Table Saw Jointer





Introduction: Table Saw Jointer

About: My name is Troy. I'm a Mechatronics graduate studying Mechanical Engineering. I like to make things and spend time outdoors (especially SCUBA diving). I am a Community Manager for Instructables.

My shop is a single car garage that shares it's space with the car. As you can imagine, space and money are the bottleneck of what tools I acquire. Since a costly jointer takes up a lot of space and isn't needed very often, substitutions need to be made. This simple sled can be made in less than an hour from scraps and doesn't take up much space at all.

Step 1: Tools and Materials


  • Table Saw
  • Drill
  • Screwdriver


Step 2: Cut Sled and Runner

Cut your sled to size. Mine measures 10 inches wide and 44 inches long. This isn't anything magical other than it was the rough starting size if my scrap MDF. Cut the runner the same length as your sled and the same width as the slots in your table saw.

Drill clearance holes along the runner about every 6 inches. Place a couple pieces of two sided tape along the runner. This will precisely hold the runner in place while you attach it to the bottom of the sled in the next step.

Step 3: Attach Runner

Place a few washers in the bottom of the tracks in your table saw. This will raise the runner above the top of the table saw. Lower the blade and move the fence to 0. Place the sled against the fence and press firmly on the double sided tape on the runner. Carefully remove the sled and runner from the table saw. Tighten the screws into the sled. This is the same process I used for my sled for segmented bowls.

Step 4: Cut Zero Clearance

Turn your saw on and cut the edge of your sled straight.

Step 5: Attach Toggle Clamps

Based on the thickness of wood you will be jointing on this sled, you may need to raise your toggle clamps. I attached another scrap piece of MDF to raise the toggle clamps.

Step 6: Clamp and Cut

All that is left to do is clamp down the lumber you want to joint and run it through your table saw. You should now have a perfectly jointed board without a jointer.

Do you have any shop tricks like this? Any jigs or sleds that help you save time, space, or money? Let me know in the comments!



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    11 Discussions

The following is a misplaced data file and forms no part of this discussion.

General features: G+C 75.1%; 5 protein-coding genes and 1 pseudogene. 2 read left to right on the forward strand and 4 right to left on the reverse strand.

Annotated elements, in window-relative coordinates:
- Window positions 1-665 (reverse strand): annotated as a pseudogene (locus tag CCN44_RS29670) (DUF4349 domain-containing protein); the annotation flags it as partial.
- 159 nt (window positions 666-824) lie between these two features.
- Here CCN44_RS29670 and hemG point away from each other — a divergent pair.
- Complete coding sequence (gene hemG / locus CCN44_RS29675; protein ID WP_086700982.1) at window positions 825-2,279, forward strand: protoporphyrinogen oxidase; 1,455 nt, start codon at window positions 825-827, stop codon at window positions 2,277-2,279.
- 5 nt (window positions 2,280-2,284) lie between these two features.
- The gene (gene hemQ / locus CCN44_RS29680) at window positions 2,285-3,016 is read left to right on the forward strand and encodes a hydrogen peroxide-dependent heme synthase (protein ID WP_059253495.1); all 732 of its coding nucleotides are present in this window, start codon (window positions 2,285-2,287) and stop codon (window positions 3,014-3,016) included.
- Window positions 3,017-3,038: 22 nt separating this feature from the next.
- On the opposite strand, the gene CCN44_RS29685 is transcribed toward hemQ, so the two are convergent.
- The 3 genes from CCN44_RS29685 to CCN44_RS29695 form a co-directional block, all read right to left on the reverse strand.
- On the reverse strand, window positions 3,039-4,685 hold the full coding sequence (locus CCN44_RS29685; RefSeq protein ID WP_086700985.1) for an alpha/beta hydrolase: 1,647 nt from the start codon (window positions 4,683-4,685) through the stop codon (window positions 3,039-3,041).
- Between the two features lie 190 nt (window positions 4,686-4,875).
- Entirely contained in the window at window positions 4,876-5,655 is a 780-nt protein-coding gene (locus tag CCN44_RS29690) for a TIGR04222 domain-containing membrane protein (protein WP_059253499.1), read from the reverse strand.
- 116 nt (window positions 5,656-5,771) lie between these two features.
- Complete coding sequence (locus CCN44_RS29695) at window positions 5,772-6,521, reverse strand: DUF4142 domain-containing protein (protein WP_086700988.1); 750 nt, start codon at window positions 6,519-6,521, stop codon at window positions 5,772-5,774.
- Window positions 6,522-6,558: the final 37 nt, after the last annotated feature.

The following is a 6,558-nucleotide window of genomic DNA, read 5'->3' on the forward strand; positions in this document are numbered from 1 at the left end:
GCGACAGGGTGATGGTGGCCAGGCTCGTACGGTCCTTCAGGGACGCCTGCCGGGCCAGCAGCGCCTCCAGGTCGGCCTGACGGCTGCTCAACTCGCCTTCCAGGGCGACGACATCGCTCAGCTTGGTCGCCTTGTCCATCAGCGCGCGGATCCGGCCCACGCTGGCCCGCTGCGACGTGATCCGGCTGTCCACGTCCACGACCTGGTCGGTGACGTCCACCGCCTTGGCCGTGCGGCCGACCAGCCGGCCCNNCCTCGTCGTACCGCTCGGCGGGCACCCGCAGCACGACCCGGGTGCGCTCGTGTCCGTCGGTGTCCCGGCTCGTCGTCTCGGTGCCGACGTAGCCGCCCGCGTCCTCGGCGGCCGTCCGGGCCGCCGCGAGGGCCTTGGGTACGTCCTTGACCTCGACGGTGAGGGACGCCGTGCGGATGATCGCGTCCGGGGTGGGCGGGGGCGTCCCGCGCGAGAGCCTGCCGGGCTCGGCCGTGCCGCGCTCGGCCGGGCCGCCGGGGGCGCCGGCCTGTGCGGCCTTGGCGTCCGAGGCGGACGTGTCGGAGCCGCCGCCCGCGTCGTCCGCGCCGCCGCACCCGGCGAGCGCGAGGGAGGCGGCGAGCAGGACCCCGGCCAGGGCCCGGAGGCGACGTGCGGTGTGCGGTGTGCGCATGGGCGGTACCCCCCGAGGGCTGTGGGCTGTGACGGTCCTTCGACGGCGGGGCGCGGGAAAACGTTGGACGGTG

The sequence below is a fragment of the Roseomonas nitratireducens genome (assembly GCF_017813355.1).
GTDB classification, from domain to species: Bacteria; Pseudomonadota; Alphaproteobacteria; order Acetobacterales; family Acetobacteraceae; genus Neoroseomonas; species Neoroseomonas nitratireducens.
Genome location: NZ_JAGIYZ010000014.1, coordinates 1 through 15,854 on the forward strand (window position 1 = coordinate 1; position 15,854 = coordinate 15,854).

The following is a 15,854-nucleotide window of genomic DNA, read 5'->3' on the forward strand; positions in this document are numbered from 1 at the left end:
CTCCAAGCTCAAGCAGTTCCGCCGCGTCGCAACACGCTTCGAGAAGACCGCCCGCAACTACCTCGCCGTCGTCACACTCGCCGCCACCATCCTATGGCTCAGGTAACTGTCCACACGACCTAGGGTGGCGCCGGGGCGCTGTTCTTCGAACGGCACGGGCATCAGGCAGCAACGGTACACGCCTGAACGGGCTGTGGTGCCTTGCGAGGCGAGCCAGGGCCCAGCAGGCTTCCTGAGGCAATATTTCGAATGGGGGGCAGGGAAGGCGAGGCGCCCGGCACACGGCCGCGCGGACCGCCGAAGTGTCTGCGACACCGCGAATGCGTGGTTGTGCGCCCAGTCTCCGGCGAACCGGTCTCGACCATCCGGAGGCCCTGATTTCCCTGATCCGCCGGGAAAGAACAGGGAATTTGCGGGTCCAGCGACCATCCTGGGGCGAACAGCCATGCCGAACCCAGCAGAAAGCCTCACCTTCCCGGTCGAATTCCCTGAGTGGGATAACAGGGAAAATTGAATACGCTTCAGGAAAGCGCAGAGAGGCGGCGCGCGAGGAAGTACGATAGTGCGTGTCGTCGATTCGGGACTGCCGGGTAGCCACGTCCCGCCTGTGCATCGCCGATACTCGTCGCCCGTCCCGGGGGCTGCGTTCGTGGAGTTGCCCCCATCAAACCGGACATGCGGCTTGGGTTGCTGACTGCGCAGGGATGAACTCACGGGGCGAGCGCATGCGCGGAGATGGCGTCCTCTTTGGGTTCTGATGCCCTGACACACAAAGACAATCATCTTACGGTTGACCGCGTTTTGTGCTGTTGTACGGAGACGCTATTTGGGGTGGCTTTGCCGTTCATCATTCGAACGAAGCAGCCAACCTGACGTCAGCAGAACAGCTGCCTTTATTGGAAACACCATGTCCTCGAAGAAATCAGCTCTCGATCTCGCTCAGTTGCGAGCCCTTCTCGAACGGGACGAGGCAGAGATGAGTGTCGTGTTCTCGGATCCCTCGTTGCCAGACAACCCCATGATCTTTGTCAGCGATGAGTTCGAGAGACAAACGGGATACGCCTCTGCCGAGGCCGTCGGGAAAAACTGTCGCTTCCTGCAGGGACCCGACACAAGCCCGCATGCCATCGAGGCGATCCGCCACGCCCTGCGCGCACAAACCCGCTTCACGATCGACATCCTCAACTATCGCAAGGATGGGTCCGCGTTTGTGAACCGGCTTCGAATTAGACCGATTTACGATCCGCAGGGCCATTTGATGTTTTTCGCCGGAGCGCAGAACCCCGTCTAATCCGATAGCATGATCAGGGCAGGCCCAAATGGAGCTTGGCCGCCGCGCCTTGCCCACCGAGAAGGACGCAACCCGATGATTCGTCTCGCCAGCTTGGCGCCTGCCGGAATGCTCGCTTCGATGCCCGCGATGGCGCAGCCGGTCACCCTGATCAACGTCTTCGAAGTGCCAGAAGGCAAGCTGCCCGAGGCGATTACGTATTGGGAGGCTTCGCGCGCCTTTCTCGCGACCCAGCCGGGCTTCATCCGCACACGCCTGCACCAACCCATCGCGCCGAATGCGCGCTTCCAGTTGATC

8 months ago

    Thanks for sharing! I like the use of the miter slots instead of the rip fence as a guide. Having just replaced my rip fence, I appreciate that not everyone can easily get their fence nice and parallel to the blade.

    1 reply

    Because I trained as a precision machinist I have various 123 blocks, parallels, etc so I use them in combination to get blade and fence parallel. Probably overkill setting to 0.001" but I find it quick and easy

    This will work even on a cheap 'contractor' type saw. Even if blade can't be set exactly 90 degrees, (I haven't 'got inside' my HF saw yet) flip board and angles will match perfectly. Makes glue up slightly more difficult but I already figured out clamping boards flat.

    1 reply

    Oh, forgot to mention, the blade that came with saw is actually very good, I've taken a 3/16" cut down side of 'pallet wood' boards an gotten a 1/16" 'veneer' with a smooth surface finish, better than some planers or joiners as multi tooth blade taking a tiny cut doesn't set up same type of vibration compared to knives on a 3" circle


    8 months ago

    ​how is this a jointer? Isn't this just a table saw sled?

    2 replies

    Correct, it is a table saw sled. But since it doesn't utilize a fence, you can 'joint' or make a straight line cut in an otherwise wavy or warped board.

    Im sitting here thinking the same thing, this blokes a fake!!! :) cheers for clearing it up for the dumber (myself and only myself) among us.

    I had to do a double-take when I saw the top picture of your sled, I thought someone had taken a picture of mine and posted this. After looking twice I realized it was not the one I built close to 15yrs. ago! I guess great minds think alike! There were two differences between yours and mine, #1- I made the fence on sled adjustable at nominal lumber widths, I did this with wood anchors and thumb screws. #2 My sled used the fence of the saw to keep the sled square to the saw blade, my sled because it was adjustable always ran short of the blade, so the piece being jointed overhung the sled on the blade side, this allowed me to make very slight adjustments on how much I was taking off the work piece with the saw fence. I know that was a mouth full, and I wish I had a picture, but it worked great for me until I got a joiner. I also almost tried to patient the idea, but a great idea and works great if you don`t have a joiner!!

    Nice. I'll keep this in mind

    Nice! One doesn't often see jigs that completely self-align as they are assembled. This sure beats screwing the work to a carrier board and trying to run that along a fence.

    nice and handy